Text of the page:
There is no "you" here.

The word translated as "to" means "into" a place, "towards" as a direction, "in regards to" a subject, and "up to" limits in time and measure.

The Greek word translated as "synagogues" is the source of our English word. It simply means an assembly or place of assembly. It comes from a Greek word Christ uses commonly, sunagô, to mean "gather" or "bring together."

The Greek word translated as "and" is used as the conjunction "and", but it also is used to add emphasis ("also"). 

"Into" is not repeated here.

"Prisons" is a noun that means "a watching or guarding", "a guard", "a ward", "a watch", " "a station", "a post," "a keeping", "a preserving", "safekeeping", "a safe-guard," and "a precaution."  "Station" as we use "police station" works best.

"Being brought" is a Greek word which means "to lead", "to carry," or "to fetch" and has a lot of different specific meanings in different contexts. Not all of these are negative, for example, this phrase could mean "guided." It is in the middle passive form where someone is acted upon for or by themselves.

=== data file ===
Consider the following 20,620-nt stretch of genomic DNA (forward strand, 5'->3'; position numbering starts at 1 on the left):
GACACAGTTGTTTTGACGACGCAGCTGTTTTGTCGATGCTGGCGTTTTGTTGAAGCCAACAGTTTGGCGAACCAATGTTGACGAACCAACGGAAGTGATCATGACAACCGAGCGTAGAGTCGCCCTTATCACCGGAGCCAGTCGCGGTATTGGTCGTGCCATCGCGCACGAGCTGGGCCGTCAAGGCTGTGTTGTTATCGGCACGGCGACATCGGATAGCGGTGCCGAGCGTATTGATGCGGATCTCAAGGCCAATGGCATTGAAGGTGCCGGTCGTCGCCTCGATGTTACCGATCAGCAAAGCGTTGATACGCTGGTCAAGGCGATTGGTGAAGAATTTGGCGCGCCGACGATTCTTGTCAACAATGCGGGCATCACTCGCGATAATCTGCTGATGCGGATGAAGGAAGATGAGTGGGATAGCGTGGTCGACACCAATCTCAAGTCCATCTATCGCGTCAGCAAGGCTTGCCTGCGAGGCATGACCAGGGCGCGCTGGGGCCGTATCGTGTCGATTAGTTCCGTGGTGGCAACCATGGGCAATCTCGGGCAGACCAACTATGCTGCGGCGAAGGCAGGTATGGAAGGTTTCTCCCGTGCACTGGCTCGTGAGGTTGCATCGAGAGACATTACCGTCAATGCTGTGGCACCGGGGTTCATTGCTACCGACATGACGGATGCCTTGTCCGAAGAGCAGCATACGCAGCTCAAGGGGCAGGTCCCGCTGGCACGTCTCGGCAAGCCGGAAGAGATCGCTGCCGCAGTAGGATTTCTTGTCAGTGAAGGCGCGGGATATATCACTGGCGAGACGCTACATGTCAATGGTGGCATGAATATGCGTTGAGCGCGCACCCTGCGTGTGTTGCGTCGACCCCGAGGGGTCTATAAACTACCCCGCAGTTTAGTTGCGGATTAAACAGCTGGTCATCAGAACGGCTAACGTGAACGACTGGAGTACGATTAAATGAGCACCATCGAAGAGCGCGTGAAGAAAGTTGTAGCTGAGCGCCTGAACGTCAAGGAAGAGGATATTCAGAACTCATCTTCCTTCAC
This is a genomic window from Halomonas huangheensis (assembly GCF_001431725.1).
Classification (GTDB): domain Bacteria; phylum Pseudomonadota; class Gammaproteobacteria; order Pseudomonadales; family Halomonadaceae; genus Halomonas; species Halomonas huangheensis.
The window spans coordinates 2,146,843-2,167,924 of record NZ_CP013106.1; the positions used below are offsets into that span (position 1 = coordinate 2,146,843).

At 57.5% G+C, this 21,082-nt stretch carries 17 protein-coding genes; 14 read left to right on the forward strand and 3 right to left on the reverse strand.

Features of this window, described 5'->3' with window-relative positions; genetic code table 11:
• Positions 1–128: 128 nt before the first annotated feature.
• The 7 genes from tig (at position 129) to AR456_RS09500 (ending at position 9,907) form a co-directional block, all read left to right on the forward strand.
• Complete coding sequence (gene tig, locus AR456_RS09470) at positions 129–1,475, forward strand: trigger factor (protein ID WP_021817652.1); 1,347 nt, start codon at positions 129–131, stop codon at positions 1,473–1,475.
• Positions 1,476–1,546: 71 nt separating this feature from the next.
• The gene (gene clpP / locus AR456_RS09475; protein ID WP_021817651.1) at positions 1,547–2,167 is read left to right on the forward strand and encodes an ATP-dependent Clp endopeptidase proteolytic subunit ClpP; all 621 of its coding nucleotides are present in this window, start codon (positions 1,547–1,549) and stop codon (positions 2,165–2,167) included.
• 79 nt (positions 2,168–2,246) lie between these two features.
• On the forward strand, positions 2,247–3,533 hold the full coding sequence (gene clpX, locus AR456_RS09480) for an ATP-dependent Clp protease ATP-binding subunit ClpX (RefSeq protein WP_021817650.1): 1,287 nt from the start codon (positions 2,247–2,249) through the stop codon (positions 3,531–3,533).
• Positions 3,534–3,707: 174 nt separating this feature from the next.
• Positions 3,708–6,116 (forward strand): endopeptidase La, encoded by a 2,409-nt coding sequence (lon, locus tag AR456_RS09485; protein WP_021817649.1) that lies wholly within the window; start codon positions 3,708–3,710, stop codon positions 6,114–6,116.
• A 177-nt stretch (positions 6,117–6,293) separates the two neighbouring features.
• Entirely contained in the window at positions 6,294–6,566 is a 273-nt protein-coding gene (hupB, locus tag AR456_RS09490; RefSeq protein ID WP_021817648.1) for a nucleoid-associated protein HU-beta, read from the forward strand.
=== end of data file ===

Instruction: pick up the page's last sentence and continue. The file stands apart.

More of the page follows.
The word translated as "before" means "on", "over", "upon", "against", "before", "after", "during", "by" or "on." It is not the same as the "before" used with time above.

"Kings" is translated from a Greek word which means a "king" or "chief."

The Greek word translated as "and" is used as the conjunction "and", but it also is used to add emphasis ("also"). 

"Governors" is the Greek for a leader of any kind, but the term was specifically used for the governors of provinces in Roman times. The word is the basis for our "hegemon".